FIG. 3 schematically illustrates a marking engine undergoing calibration by producing a TRC according to embodiments;
FIG. 4 schematically illustrates a possible target patch pattern according to embodiments;
FIG. 5 schematically illustrates an exemplary calibration method according to embodiments; and
FIG. 6 schematically illustrates a specific exemplary method of calibrating for each pitch according to embodiments.
DETAILED DESCRIPTION OF EMBODIMENTS
When equal amounts of different colors or marking material, such as cyan, magenta and yellow, are marked on white paper, a well-balanced marking engine should produce a neutral process gray of the same amount. However, the system will usually not produce that gray due to variations in color pigments of the primary colors used by the marking engine, and the internal processes of the marking engine. To overcome this effect, gray balanced TRCs obtained by iterative methods, such as those described above and disclosed in U.S. application Ser. Nos. 09/566,291, 11/070,681, and 11/097,727, incorporated by reference above, can be employed to apply the right amount of cyan, magenta and yellow proportions for all contone values depending on the state of the materials and the marking engine. This approach can be extended to produce gray balanced TRCs for spatial uniformity corrections as disclosed, for example, in U.S. patent application Ser. Nos. 10/248,387 and 10/342,873, incorporated by reference above. Additionally, as mentioned above, U.S. patent application Ser. No. 11/242,423 discloses an approach for reducing gray variations on a pitch-to-pitch basis.
In embodiments according to the present disclosure, a similar pitch-to-pitch concept is applied by producing a target patch pattern for each pitch in a margin of a substrate, outside the normal image forming area in which a user-controlled or user-selected image is formed. Other than the position of the target patch patterns, the processing and hardware may be the same as that disclosed in the Ser. No. 11/242,423 application. Additionally, although the specific calibration example of TRCs is discussed below and in the Ser. No. 11/242,423 application, any appropriate color calibration may be performed using measured values from the target patch patterns.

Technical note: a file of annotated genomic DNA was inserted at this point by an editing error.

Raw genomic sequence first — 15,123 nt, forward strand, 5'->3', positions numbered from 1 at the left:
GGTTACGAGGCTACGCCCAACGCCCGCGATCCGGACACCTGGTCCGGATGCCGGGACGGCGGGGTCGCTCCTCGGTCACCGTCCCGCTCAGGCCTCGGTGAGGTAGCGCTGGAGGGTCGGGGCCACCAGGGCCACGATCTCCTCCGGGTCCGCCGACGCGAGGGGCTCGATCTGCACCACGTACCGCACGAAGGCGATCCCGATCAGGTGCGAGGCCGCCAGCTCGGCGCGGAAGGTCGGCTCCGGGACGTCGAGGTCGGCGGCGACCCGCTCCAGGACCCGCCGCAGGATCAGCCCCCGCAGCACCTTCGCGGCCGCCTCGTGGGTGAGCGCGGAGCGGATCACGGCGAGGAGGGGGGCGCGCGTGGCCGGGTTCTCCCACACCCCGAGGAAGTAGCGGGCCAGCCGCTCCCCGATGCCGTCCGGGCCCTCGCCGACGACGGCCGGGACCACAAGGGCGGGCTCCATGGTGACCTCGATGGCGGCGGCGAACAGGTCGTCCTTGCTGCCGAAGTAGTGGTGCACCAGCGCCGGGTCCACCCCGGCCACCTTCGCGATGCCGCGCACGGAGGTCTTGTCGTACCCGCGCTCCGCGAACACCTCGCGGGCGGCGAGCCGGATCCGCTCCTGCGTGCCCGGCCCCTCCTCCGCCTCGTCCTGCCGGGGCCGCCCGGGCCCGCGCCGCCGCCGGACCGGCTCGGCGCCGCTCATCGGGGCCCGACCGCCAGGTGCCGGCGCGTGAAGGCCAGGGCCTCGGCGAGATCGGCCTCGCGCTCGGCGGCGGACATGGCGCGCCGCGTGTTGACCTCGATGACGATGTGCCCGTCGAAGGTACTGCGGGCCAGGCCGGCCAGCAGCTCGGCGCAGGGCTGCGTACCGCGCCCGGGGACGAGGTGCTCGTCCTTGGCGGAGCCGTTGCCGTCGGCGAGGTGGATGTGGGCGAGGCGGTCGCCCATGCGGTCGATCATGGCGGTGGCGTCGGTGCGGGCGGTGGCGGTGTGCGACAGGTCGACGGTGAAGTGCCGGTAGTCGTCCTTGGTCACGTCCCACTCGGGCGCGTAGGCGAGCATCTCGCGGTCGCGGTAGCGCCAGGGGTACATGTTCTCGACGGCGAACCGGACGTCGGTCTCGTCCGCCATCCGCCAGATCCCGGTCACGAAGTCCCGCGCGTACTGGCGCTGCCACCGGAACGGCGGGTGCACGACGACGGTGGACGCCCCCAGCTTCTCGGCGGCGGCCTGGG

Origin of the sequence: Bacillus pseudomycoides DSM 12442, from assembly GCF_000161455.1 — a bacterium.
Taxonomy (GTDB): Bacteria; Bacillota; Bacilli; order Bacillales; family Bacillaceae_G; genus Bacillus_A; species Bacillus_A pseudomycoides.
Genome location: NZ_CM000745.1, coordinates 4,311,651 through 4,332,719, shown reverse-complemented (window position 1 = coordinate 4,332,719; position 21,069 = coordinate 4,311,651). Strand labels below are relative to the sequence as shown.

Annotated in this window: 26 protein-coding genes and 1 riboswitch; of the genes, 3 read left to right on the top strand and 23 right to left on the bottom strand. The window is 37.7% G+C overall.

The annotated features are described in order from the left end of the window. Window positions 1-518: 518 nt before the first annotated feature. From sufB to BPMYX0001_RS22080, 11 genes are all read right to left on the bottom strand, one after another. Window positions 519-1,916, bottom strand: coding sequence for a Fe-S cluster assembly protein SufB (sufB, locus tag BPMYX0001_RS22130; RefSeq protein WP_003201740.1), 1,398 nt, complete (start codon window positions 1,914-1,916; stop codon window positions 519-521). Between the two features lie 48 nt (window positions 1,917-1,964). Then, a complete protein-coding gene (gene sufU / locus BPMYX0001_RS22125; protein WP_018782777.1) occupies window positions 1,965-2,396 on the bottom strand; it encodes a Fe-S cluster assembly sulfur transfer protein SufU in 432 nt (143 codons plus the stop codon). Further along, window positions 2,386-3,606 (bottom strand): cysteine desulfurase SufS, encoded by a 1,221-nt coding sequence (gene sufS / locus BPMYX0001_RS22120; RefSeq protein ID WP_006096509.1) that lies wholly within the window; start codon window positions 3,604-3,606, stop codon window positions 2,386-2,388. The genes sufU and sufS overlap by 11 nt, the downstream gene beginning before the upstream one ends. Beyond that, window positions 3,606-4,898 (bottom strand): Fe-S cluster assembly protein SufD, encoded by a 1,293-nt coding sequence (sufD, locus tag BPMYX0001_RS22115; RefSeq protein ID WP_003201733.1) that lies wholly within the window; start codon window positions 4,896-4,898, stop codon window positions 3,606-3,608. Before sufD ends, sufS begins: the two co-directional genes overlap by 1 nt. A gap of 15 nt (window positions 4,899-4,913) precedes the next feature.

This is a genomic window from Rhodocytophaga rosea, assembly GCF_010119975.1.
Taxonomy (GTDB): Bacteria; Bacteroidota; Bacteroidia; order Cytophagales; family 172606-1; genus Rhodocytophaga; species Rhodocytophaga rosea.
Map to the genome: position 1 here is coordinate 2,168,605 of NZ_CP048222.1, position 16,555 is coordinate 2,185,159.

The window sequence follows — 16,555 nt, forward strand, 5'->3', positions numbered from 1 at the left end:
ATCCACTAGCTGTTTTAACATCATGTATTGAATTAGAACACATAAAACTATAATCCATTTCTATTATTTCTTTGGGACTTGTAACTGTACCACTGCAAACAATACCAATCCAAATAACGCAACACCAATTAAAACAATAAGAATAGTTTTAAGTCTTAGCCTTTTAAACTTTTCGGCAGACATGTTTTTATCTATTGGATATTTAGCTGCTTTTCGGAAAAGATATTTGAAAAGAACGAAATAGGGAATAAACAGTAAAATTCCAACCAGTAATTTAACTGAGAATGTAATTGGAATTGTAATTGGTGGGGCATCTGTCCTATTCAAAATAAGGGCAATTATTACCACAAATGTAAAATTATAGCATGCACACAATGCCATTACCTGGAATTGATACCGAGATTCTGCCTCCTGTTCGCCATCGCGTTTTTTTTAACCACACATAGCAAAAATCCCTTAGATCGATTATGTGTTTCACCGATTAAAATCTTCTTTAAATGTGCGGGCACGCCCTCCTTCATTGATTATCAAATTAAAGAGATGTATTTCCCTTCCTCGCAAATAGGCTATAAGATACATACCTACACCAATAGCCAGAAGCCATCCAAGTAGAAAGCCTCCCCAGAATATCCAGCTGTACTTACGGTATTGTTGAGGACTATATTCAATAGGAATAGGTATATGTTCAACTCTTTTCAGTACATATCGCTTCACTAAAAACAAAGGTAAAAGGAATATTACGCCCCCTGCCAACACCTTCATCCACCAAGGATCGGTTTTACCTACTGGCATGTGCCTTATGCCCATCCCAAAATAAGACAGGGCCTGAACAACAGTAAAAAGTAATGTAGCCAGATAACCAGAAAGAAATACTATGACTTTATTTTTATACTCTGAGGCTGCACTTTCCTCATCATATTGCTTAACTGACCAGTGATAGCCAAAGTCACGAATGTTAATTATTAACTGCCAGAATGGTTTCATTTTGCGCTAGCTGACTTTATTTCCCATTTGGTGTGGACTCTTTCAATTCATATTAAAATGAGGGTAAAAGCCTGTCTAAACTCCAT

Embodiments thus contemplate a method to generate gray balanced TRCs that are customized to each pitch during the process of building the TRCs. This approach can be implemented in the digital front end (DFE) of a marking engine or in the image path of a marking engine, such as in a color rendition module. Embodiments are particularly advantageous when inline sensors can be used.
The calibration and control methodology of embodiments achieves high quality and consistent color balanced printing for marking engines with periodic pitch-to-pitch variations. The factors discussed above cause the magnitude of pitch signature to change over time, and the gray balanced TRCs, preferably updated frequently for each pitch, with different TRCs for each pitch, can balance such variations. Using customized TRCs for each pitch during the course of printing yields consistency between pages printed on different pitches. Additionally, embodiments can obtain a customized gray balanced CMYK TRC for each pitch using control based iterative gray balance methods with a reduced patch set. For example, embodiments including as few as twenty-two patches in a calibration patch pattern have been successful. As a result, it is easy to schedule the TRCs to gray balance the marking engine on a per pitch basis.
FIG. 3 illustrates a marking engine 102 undergoing calibration according to an exemplary method of generating a tone reproduction curve that can be used in embodiments. This exemplary method is based on that disclosed in U.S. patent application Ser. No. 11/097,727, incorporated by reference above. A storage device 101 stores a calibration patch pattern 111 in the form of data. The calibration patch pattern 111 includes a number of calibration patches and every calibration patch has a desired reflectance. As such, the storage device 101 also stores desired reflectances 109. A reflectance can specify any color, including black and shades of gray. The marking engine 102 accepts the calibration patch pattern and produces a target patch pattern 103. The target patch pattern 103 includes target patches 104. Every target patch 104 is associated with a calibration patch because every target patch 104 results from the printing of a calibration patch. Examples of the particular calibration of embodiments are described below.